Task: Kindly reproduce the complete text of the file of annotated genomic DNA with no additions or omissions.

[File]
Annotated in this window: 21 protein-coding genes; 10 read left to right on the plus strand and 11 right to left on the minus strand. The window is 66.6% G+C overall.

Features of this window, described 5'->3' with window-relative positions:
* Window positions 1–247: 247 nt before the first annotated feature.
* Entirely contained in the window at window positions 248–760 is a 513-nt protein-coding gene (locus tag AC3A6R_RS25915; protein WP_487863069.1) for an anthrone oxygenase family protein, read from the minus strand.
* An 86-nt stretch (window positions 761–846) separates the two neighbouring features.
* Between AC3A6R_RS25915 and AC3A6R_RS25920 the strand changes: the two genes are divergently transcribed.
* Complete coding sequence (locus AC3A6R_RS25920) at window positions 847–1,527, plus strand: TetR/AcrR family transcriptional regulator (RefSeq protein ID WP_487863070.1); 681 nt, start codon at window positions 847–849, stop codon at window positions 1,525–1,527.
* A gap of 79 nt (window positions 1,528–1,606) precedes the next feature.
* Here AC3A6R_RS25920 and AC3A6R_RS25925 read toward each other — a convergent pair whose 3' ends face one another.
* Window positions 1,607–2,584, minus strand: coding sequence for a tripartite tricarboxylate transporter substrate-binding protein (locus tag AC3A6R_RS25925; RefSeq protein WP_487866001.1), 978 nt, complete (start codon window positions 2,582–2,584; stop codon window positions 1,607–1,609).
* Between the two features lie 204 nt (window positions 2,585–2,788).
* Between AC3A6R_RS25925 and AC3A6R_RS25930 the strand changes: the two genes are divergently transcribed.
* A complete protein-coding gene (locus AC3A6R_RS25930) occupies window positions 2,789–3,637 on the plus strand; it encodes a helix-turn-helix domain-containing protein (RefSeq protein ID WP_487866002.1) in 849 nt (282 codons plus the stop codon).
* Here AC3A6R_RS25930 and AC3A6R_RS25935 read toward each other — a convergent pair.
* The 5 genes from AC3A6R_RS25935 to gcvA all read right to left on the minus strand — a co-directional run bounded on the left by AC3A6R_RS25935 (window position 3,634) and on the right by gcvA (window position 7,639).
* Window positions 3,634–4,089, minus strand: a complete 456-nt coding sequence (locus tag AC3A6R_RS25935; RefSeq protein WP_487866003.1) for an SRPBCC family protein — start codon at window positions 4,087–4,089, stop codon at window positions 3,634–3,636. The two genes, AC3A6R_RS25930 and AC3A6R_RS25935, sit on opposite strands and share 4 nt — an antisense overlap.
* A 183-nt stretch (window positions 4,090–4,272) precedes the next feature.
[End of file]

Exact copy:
Annotated in this window: 21 protein-coding genes; 10 read left to right on the plus strand and 11 right to left on the minus strand. The window is 66.6% G+C overall.

Features of this window, described 5'->3' with window-relative positions:
* Window positions 1–247: 247 nt before the first annotated feature.
* Entirely contained in the window at window positions 248–760 is a 513-nt protein-coding gene (locus tag AC3A6R_RS25915; protein WP_487863069.1) for an anthrone oxygenase family protein, read from the minus strand.
* An 86-nt stretch (window positions 761–846) separates the two neighbouring features.
* Between AC3A6R_RS25915 and AC3A6R_RS25920 the strand changes: the two genes are divergently transcribed.
* Complete coding sequence (locus AC3A6R_RS25920) at window positions 847–1,527, plus strand: TetR/AcrR family transcriptional regulator (RefSeq protein ID WP_487863070.1); 681 nt, start codon at window positions 847–849, stop codon at window positions 1,525–1,527.
* A gap of 79 nt (window positions 1,528–1,606) precedes the next feature.
* Here AC3A6R_RS25920 and AC3A6R_RS25925 read toward each other — a convergent pair whose 3' ends face one another.
* Window positions 1,607–2,584, minus strand: coding sequence for a tripartite tricarboxylate transporter substrate-binding protein (locus tag AC3A6R_RS25925; RefSeq protein WP_487866001.1), 978 nt, complete (start codon window positions 2,582–2,584; stop codon window positions 1,607–1,609).
* Between the two features lie 204 nt (window positions 2,585–2,788).
* Between AC3A6R_RS25925 and AC3A6R_RS25930 the strand changes: the two genes are divergently transcribed.
* A complete protein-coding gene (locus AC3A6R_RS25930) occupies window positions 2,789–3,637 on the plus strand; it encodes a helix-turn-helix domain-containing protein (RefSeq protein ID WP_487866002.1) in 849 nt (282 codons plus the stop codon).
* Here AC3A6R_RS25930 and AC3A6R_RS25935 read toward each other — a convergent pair.
* The 5 genes from AC3A6R_RS25935 to gcvA all read right to left on the minus strand — a co-directional run bounded on the left by AC3A6R_RS25935 (window position 3,634) and on the right by gcvA (window position 7,639).
* Window positions 3,634–4,089, minus strand: a complete 456-nt coding sequence (locus tag AC3A6R_RS25935; RefSeq protein WP_487866003.1) for an SRPBCC family protein — start codon at window positions 4,087–4,089, stop codon at window positions 3,634–3,636. The two genes, AC3A6R_RS25930 and AC3A6R_RS25935, sit on opposite strands and share 4 nt — an antisense overlap.
* A 183-nt stretch (window positions 4,090–4,272) precedes the next feature.